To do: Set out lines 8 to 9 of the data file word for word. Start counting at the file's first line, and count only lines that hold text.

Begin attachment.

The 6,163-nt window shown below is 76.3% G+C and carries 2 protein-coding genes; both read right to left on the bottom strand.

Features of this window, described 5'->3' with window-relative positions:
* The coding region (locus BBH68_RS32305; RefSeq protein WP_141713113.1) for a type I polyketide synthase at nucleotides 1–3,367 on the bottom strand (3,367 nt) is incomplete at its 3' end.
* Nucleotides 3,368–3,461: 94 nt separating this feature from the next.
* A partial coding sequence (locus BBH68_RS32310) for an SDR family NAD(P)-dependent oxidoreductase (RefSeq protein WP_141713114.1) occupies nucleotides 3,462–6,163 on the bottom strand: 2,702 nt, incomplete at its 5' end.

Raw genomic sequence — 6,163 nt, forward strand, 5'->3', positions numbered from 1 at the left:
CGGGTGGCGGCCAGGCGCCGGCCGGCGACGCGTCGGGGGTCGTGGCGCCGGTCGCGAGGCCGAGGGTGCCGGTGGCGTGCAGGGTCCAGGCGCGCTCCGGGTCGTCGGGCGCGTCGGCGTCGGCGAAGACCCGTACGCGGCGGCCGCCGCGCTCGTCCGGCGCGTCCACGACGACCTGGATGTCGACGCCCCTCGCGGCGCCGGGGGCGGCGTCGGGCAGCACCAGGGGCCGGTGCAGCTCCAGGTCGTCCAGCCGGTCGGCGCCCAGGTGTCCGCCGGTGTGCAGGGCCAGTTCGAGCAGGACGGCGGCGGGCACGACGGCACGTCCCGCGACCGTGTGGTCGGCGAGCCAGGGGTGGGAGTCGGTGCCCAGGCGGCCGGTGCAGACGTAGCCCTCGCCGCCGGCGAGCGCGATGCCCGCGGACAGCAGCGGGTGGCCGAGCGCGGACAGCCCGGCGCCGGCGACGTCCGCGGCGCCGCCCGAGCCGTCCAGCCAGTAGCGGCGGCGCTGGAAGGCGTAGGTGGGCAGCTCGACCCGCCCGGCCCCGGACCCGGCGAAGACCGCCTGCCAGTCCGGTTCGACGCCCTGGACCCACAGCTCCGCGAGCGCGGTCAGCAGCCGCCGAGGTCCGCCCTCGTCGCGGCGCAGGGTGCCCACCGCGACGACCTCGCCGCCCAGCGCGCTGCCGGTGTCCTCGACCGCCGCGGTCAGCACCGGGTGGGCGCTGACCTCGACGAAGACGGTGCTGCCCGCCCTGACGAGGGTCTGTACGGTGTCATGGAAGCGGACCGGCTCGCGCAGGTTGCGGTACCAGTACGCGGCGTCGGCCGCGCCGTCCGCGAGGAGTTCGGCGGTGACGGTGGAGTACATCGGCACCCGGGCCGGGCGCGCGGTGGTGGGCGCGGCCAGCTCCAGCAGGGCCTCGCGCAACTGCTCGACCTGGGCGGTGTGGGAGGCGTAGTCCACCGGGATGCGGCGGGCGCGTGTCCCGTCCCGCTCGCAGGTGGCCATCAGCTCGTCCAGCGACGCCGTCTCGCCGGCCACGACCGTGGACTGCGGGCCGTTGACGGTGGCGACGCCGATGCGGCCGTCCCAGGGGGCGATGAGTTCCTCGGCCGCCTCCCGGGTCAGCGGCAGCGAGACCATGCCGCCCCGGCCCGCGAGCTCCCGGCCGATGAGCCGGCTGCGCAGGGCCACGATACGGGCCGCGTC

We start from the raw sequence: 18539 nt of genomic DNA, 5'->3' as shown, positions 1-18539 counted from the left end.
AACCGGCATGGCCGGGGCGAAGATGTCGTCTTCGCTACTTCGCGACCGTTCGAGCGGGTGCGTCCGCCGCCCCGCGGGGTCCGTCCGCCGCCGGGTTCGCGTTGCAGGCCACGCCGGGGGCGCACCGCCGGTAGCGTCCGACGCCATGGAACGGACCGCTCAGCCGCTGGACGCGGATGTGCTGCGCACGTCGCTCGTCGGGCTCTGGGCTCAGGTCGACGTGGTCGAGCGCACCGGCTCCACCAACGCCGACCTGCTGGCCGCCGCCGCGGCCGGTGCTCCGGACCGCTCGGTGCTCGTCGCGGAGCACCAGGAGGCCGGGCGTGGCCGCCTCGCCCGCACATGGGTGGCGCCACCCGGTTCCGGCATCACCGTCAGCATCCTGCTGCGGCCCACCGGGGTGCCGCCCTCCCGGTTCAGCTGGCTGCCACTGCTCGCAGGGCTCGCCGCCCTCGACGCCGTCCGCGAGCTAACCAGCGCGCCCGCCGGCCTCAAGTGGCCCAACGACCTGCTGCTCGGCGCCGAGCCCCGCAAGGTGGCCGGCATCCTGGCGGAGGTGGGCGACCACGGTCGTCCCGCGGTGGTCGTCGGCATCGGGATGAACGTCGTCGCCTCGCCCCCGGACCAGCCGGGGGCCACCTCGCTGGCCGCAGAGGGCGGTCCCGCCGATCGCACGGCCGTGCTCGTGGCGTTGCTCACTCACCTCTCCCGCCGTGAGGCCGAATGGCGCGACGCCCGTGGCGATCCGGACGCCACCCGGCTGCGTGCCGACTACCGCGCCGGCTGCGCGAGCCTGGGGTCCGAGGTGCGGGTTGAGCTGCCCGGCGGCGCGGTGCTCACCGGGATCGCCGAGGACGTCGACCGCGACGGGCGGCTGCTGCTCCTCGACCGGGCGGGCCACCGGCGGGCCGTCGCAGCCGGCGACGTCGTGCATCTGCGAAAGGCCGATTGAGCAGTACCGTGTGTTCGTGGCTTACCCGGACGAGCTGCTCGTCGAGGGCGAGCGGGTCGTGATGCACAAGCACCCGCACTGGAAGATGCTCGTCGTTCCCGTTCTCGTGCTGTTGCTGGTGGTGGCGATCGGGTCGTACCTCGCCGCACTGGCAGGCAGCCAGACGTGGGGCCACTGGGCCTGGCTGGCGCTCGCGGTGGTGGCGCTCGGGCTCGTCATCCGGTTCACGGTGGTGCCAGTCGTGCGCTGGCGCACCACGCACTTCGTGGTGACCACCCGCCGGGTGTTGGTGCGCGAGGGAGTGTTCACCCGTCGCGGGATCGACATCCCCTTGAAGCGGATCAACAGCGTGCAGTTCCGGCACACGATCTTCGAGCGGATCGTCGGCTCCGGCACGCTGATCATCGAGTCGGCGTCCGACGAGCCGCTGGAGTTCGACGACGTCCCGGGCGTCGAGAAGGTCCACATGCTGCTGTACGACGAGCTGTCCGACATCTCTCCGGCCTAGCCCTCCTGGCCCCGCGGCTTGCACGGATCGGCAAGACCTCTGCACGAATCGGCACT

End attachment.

We start from the raw sequence: 18539 nt of genomic DNA, 5'->3' as shown, positions 1-18539 counted from the left end.
AACCGGCATGGCCGGGGCGAAGATGTCGTCTTCGCTACTTCGCGACCGTTCGAGCGGGTGCGTCCGCCGCCCCGCGGGGTCCGTCCGCCGCCGGGTTCGCGTTGCAGGCCACGCCGGGGGCGCACCGCCGGTAGCGTCCGACGCCATGGAACGGACCGCTCAGCCGCTGGACGCGGATGTGCTGCGCACGTCGCTCGTCGGGCTCTGGGCTCAGGTCGACGTGGTCGAGCGCACCGGCTCCACCAACGCCGACCTGCTGGCCGCCGCCGCGGCCGGTGCTCCGGACCGCTCGGTGCTCGTCGCGGAGCACCAGGAGGCCGGGCGTGGCCGCCTCGCCCGCACATGGGTGGCGCCACCCGGTTCCGGCATCACCGTCAGCATCCTGCTGCGGCCCACCGGGGTGCCGCCCTCCCGGTTCAGCTGGCTGCCACTGCTCGCAGGGCTCGCCGCCCTCGACGCCGTCCGCGAGCTAACCAGCGCGCCCGCCGGCCTCAAGTGGCCCAACGACCTGCTGCTCGGCGCCGAGCCCCGCAAGGTGGCCGGCATCCTGGCGGAGGTGGGCGACCACGGTCGTCCCGCGGTGGTCGTCGGCATCGGGATGAACGTCGTCGCCTCGCCCCCGGACCAGCCGGGGGCCACCTCGCTGGCCGCAGAGGGCGGTCCCGCCGATCGCACGGCCGTGCTCGTGGCGTTGCTCACTCACCTCTCCCGCCGTGAGGCCGAATGGCGCGACGCCCGTGGCGATCCGGACGCCACCCGGCTGCGTGCCGACTACCGCGCCGGCTGCGCGAGCCTGGGGTCCGAGGTGCGGGTTGAGCTGCCCGGCGGCGCGGTGCTCACCGGGATCGCCGAGGACGTCGACCGCGACGGGCGGCTGCTGCTCCTCGACCGGGCGGGCCACCGGCGGGCCGTCGCAGCCGGCGACGTCGTGCATCTGCGAAAGGCCGATTGAGCAGTACCGTGTGTTCGTGGCTTACCCGGACGAGCTGCTCGTCGAGGGCGAGCGGGTCGTGATGCACAAGCACCCGCACTGGAAGATGCTCGTCGTTCCCGTTCTCGTGCTGTTGCTGGTGGTGGCGATCGGGTCGTACCTCGCCGCACTGGCAGGCAGCCAGACGTGGGGCCACTGGGCCTGGCTGGCGCTCGCGGTGGTGGCGCTCGGGCTCGTCATCCGGTTCACGGTGGTGCCAGTCGTGCGCTGGCGCACCACGCACTTCGTGGTGACCACCCGCCGGGTGTTGGTGCGCGAGGGAGTGTTCACCCGTCGCGGGATCGACATCCCCTTGAAGCGGATCAACAGCGTGCAGTTCCGGCACACGATCTTCGAGCGGATCGTCGGCTCCGGCACGCTGATCATCGAGTCGGCGTCCGACGAGCCGCTGGAGTTCGACGACGTCCCGGGCGTCGAGAAGGTCCACATGCTGCTGTACGACGAGCTGTCCGACATCTCTCCGGCCTAGCCCTCCTGGCCCCGCGGCTTGCACGGATCGGCAAGACCTCTGCACGAATCGGCACT